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J Physiol. 1989 Sep;416:215-43.

Cytoplasmic calcium as the messenger for light adaptation in salamander rods.

Author information

1
Physiological Laboratory, University of Cambridge.

Abstract

1. In order to study the role of cytoplasmic calcium concentration (Ca2+i) in rod photoreceptor light adaptation, we have attempted to prevent light-induced changes in Ca2+i by minimizing calcium fluxes across the outer segment plasma membrane. This was achieved by exposing the outer segment to a low-Ca2+, 0-Na+ solution, in which sodium was replaced with either guanidinium or lithium and the external calcium concentration (Ca2+o) was reduced to micromolar levels. 2. With guanidinium and 1-3 microM-Ca2+o, the circulating current in darkness was maintained for a period of at least 15 s, consistent with approximate stability of Ca2+i. With Li+ rather than guanidinium most of the initial current was suppressed, but the residual current was again relatively stable. 3. During prolonged exposures (greater than 30 s) to low-Ca2+, 0-Na+ solution followed by dim illumination, the circulating current did not remain constant but slowly increased. Incorporation of calcium buffer into the cytoplasm greatly reduced the rate of change of current, consistent with the idea that the increase arose from a gradual decrease in Ca2+i. 4. Light responses of rods exposed to low-Ca2+, 0-Na+ solution in darkness were altered in a characteristic manner. Although the initial rising phase of the light response was little changed, the peak amplitude of the response was larger and occurred later, and the response decayed more slowly than in control. The response-intensity relation was steepened and was shifted towards lower intensities both for flashes and for steps of light. The normal sag in the response to steps disappeared, and the waveform of the step response could be predicted to a close approximation from the integral of the dim flash response. 5. Presentation of background illumination in Ringer solution produced a marked acceleration of the response to a subsequent bright flash. No such acceleration was observed if the background was given in low-Ca2+, 0-Na+ solution. 6. The results described in paragraphs 4 and 5 indicate that, under conditions expected to minimize changes in Ca2+i, all manifestations of light adaptation disappear, and the rod simply sums the effects of incident photons with an invariant integration time. 7. Exposure of a light-adapted rod to low-Ca2+, 0-Na+ solution altered the responses to superimposed test flashes in much the same way as for rods in darkness. The initial rising phases in low-Ca2+, 0-Na+ solution were unchanged, but the responses were larger, reached peak later and decayed more slowly.(ABSTRACT TRUNCATED AT 400 WORDS).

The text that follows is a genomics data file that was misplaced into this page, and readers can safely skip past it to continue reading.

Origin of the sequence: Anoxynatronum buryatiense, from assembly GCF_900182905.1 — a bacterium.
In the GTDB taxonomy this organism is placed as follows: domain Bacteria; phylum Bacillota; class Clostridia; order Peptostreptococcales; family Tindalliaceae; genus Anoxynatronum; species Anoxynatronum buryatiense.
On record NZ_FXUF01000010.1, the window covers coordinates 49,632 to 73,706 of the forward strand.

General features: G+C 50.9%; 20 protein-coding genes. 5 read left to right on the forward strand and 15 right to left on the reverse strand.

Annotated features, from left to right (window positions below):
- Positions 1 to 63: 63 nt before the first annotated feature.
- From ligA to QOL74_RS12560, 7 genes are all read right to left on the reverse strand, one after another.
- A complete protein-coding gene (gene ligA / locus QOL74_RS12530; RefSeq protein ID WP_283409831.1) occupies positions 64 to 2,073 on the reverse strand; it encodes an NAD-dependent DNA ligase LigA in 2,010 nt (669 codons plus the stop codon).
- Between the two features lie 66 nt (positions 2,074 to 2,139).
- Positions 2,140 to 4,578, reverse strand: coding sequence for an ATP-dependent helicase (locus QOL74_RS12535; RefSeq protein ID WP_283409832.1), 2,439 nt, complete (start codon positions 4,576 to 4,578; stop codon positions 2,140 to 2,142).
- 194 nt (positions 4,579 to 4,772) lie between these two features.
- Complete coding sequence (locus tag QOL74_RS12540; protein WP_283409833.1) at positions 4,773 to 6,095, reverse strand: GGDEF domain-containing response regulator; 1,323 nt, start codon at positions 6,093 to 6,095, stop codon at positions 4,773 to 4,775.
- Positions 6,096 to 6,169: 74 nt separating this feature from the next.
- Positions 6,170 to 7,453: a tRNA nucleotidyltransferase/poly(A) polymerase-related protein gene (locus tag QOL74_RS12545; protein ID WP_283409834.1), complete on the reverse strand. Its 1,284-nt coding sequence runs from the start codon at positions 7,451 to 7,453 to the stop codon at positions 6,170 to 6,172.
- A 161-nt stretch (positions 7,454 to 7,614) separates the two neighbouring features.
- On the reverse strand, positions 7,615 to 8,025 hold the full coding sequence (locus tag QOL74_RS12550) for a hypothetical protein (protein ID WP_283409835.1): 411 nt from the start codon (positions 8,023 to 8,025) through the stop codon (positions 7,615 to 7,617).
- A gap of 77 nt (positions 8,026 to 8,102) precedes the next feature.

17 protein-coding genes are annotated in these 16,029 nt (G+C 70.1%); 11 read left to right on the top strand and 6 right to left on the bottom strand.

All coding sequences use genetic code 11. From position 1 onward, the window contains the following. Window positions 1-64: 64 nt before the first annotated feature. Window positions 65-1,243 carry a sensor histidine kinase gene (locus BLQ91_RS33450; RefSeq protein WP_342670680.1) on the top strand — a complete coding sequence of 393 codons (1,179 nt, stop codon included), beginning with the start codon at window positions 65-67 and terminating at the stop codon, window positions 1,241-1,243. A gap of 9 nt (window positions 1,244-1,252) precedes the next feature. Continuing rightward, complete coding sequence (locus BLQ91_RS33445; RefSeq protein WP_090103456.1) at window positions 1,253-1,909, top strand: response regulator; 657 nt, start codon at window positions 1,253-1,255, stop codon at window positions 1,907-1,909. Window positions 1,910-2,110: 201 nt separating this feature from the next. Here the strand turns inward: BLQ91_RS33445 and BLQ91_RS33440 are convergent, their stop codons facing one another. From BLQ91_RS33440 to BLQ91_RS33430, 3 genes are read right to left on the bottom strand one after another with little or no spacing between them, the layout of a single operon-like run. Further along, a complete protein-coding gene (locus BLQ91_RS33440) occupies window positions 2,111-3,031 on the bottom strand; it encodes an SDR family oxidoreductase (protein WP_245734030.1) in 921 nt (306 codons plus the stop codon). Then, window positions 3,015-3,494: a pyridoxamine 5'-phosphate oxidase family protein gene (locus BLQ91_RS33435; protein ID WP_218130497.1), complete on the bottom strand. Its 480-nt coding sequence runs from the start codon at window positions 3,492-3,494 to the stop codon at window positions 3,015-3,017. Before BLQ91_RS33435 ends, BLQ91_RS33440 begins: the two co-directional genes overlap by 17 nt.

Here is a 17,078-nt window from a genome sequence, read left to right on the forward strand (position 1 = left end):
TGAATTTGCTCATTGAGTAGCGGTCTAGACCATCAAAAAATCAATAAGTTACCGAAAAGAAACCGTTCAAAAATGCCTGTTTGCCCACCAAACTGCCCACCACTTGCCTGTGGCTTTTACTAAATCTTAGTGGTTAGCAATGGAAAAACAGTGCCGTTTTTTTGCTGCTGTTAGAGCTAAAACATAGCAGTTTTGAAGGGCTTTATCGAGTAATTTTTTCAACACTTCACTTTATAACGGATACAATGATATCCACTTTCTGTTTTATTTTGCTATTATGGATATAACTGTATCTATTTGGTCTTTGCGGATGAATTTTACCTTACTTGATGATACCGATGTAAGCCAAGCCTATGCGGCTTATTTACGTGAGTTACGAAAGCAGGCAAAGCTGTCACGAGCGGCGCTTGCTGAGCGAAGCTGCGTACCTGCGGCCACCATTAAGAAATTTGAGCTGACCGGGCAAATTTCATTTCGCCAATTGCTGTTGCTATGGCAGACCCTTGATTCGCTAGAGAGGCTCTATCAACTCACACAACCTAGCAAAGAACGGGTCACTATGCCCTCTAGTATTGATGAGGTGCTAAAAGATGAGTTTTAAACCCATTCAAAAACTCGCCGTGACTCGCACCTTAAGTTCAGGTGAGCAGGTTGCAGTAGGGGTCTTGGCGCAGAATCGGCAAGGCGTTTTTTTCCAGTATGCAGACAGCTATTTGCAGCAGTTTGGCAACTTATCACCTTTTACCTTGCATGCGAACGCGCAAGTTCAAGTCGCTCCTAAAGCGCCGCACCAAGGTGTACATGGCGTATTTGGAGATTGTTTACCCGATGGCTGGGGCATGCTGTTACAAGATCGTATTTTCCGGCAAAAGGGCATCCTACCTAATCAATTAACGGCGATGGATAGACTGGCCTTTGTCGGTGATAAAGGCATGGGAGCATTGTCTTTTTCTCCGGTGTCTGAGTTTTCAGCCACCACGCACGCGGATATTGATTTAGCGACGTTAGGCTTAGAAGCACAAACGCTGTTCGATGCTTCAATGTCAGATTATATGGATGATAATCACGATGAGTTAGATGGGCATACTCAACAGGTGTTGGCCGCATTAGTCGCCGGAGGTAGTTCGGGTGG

PMID:
2607449
PMCID:
PMC1189211
DOI:
10.1113/jphysiol.1989.sp017757
[Indexed for MEDLINE]
Free PMC Article

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